Designating the width of a resonator conductor as wr, and the gap between conductors and the coupler portion as g1, the maximum coupler width wc =2wr +g1, is made less than 2.5 wr. The relative bandwidth is 27% and the greatest length of directional stripline couplers K12, K23 and K34 is less than λ/8 at the operating frequency of 222 MHz . Also, the electrical length of one of the conductors of a directional stripline coupler, such as the portion i-b, is less than the product of the bandwidth and twice the electrical length of stripline resonator 1.
The proceeding with the design of all the filters shown in FIGS. 1, 3, and 5 is the following.
First it is to design a filter with lumped elements (L, C) which form resonant circuits so that they realize the desired filter characteristic. This lumped element filter can be transposed to an equivalent TEM microwave network using coupled striplines as described in IEEE Transactions on Microwave Theory and Techniques, Jan. 1964, pp. 94-111.
The herein described filter is composed of stripline resonators which are coupled over their whole length. This requires a relative large spacing between the coupled resonators. For that reason it isn't possible to fold the resonators and therefore the dimensions of such a filter becomes unduly large.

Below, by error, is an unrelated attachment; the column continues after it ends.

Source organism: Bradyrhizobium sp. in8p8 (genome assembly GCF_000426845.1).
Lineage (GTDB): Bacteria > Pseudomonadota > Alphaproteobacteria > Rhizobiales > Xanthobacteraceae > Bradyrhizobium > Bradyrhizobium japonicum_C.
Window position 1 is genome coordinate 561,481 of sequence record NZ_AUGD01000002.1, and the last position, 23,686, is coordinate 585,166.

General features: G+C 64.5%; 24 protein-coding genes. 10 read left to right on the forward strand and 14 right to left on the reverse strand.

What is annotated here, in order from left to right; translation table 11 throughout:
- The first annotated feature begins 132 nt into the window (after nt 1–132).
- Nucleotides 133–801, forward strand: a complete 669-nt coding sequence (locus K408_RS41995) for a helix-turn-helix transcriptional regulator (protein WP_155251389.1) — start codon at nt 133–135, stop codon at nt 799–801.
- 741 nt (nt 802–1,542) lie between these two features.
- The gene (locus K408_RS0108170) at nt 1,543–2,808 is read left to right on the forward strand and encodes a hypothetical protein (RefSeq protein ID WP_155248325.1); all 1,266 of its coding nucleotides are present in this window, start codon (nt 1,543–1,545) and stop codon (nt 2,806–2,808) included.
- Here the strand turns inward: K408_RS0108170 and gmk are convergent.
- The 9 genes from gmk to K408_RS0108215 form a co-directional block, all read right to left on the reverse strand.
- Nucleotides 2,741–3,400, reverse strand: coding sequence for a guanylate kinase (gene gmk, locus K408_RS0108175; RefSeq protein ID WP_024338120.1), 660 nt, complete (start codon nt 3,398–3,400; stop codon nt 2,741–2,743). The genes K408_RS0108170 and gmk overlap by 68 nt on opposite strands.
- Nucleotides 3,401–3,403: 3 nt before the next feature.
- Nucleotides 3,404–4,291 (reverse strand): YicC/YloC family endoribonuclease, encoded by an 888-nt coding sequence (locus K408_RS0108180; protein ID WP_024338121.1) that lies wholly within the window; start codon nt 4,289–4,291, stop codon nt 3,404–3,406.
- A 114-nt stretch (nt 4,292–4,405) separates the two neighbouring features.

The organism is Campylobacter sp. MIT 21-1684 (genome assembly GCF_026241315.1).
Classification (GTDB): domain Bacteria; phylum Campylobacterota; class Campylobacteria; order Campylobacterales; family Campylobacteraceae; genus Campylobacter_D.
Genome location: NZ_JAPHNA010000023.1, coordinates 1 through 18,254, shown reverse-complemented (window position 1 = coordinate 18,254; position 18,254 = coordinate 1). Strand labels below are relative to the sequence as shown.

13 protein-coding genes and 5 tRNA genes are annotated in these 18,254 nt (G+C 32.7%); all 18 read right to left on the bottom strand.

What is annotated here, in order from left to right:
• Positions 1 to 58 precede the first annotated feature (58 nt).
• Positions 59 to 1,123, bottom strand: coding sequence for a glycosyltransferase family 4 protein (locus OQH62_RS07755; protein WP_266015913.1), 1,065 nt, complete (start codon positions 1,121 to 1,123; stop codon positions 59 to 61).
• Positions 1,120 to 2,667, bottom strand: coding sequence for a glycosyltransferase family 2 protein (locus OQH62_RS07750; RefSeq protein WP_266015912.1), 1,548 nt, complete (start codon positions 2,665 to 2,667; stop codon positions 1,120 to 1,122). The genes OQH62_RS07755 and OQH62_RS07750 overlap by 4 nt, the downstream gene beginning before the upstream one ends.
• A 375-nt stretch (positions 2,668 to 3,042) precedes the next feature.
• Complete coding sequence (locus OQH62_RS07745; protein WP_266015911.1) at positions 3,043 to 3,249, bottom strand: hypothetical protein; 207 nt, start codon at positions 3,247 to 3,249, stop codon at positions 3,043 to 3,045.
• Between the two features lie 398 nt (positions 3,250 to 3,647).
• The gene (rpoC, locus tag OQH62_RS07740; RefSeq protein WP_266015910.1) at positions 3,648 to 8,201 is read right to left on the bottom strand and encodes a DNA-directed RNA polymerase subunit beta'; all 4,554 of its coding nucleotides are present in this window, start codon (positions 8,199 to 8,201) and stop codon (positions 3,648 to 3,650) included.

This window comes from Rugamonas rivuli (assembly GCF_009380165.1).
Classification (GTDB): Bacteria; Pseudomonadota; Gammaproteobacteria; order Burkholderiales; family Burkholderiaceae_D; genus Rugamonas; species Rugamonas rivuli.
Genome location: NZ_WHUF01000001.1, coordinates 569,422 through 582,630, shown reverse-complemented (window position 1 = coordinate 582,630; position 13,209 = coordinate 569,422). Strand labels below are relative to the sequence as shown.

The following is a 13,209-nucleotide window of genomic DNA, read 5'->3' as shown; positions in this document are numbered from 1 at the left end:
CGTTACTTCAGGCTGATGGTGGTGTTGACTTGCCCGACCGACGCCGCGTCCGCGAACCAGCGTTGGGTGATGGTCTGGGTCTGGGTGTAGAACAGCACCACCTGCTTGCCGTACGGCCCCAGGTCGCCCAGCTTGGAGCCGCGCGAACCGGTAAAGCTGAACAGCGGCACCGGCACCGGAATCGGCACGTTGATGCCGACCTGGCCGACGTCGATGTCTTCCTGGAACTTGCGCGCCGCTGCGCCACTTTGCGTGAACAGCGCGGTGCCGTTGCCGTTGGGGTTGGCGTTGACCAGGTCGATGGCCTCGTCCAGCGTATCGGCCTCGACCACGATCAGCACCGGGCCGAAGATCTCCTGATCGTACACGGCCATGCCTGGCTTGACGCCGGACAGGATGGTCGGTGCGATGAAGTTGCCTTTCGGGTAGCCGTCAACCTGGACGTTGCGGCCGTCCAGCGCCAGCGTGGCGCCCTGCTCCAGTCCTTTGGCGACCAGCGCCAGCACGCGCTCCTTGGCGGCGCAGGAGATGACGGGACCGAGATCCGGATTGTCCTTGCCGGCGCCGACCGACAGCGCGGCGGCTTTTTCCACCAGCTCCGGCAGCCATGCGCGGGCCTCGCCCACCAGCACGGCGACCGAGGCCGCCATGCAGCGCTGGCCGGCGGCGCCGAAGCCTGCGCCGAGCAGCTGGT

Now according to the invention stripline resonators are chosen which have only short zones serving as directional couplers. This makes it possible to reduce the spacing between the coupled conductor sections. After defining the spacing between the coupled conductor sections and the width of this conductor sections the electrical parameters of these couplers are determined for instance by a mathematic method which is described in IEEE Transactions on Microwave Theory and Techniques, Vol. MTT-19, No. 5, May 1971. When the coupler parameters are known, all other dimensions of the filter can be determined so that the filter has the desired characteristic.
For to fulfil the requirements (filter dimensions as small as possible, optimal electrical filter properties) the form of the filter, i.e. the foldes of the resonators and couplers, and all data respecting the maximum length of the coupler zones, the maximum width of the coupled conductors and the spacing between them are experimentally optimized by aid of a calculator.